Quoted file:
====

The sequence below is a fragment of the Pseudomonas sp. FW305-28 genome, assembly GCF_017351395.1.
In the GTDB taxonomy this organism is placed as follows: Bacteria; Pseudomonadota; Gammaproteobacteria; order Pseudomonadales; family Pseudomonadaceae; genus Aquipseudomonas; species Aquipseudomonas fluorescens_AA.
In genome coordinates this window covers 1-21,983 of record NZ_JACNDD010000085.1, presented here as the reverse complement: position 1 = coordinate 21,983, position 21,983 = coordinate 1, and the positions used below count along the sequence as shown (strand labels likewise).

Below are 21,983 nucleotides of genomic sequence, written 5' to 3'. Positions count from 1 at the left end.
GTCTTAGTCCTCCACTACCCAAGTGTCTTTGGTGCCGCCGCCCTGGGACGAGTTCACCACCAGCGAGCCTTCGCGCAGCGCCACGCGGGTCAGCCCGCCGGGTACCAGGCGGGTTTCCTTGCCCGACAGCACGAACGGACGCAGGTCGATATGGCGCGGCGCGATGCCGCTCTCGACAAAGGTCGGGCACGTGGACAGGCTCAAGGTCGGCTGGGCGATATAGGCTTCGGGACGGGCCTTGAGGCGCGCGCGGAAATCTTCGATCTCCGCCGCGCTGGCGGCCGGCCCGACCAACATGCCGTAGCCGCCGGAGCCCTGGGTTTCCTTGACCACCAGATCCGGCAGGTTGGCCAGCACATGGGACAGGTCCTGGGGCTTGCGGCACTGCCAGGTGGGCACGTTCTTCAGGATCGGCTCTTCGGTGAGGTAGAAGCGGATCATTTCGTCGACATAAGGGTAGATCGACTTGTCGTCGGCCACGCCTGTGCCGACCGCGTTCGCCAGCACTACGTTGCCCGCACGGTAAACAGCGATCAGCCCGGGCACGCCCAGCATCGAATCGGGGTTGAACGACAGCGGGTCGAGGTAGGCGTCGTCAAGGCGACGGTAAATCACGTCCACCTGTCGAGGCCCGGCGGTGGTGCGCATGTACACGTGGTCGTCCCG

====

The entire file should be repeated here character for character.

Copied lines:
The sequence below is a fragment of the Pseudomonas sp. FW305-28 genome, assembly GCF_017351395.1.
In the GTDB taxonomy this organism is placed as follows: Bacteria; Pseudomonadota; Gammaproteobacteria; order Pseudomonadales; family Pseudomonadaceae; genus Aquipseudomonas; species Aquipseudomonas fluorescens_AA.
In genome coordinates this window covers 1-21,983 of record NZ_JACNDD010000085.1, presented here as the reverse complement: position 1 = coordinate 21,983, position 21,983 = coordinate 1, and the positions used below count along the sequence as shown (strand labels likewise).

Below are 21,983 nucleotides of genomic sequence, written 5' to 3'. Positions count from 1 at the left end.
GTCTTAGTCCTCCACTACCCAAGTGTCTTTGGTGCCGCCGCCCTGGGACGAGTTCACCACCAGCGAGCCTTCGCGCAGCGCCACGCGGGTCAGCCCGCCGGGTACCAGGCGGGTTTCCTTGCCCGACAGCACGAACGGACGCAGGTCGATATGGCGCGGCGCGATGCCGCTCTCGACAAAGGTCGGGCACGTGGACAGGCTCAAGGTCGGCTGGGCGATATAGGCTTCGGGACGGGCCTTGAGGCGCGCGCGGAAATCTTCGATCTCCGCCGCGCTGGCGGCCGGCCCGACCAACATGCCGTAGCCGCCGGAGCCCTGGGTTTCCTTGACCACCAGATCCGGCAGGTTGGCCAGCACATGGGACAGGTCCTGGGGCTTGCGGCACTGCCAGGTGGGCACGTTCTTCAGGATCGGCTCTTCGGTGAGGTAGAAGCGGATCATTTCGTCGACATAAGGGTAGATCGACTTGTCGTCGGCCACGCCTGTGCCGACCGCGTTCGCCAGCACTACGTTGCCCGCACGGTAAACAGCGATCAGCCCGGGCACGCCCAGCATCGAATCGGGGTTGAACGACAGCGGGTCGAGGTAGGCGTCGTCAAGGCGACGGTAAATCACGTCCACCTGTCGAGGCCCGGCGGTGGTGCGCATGTACACGTGGTCGTCCCG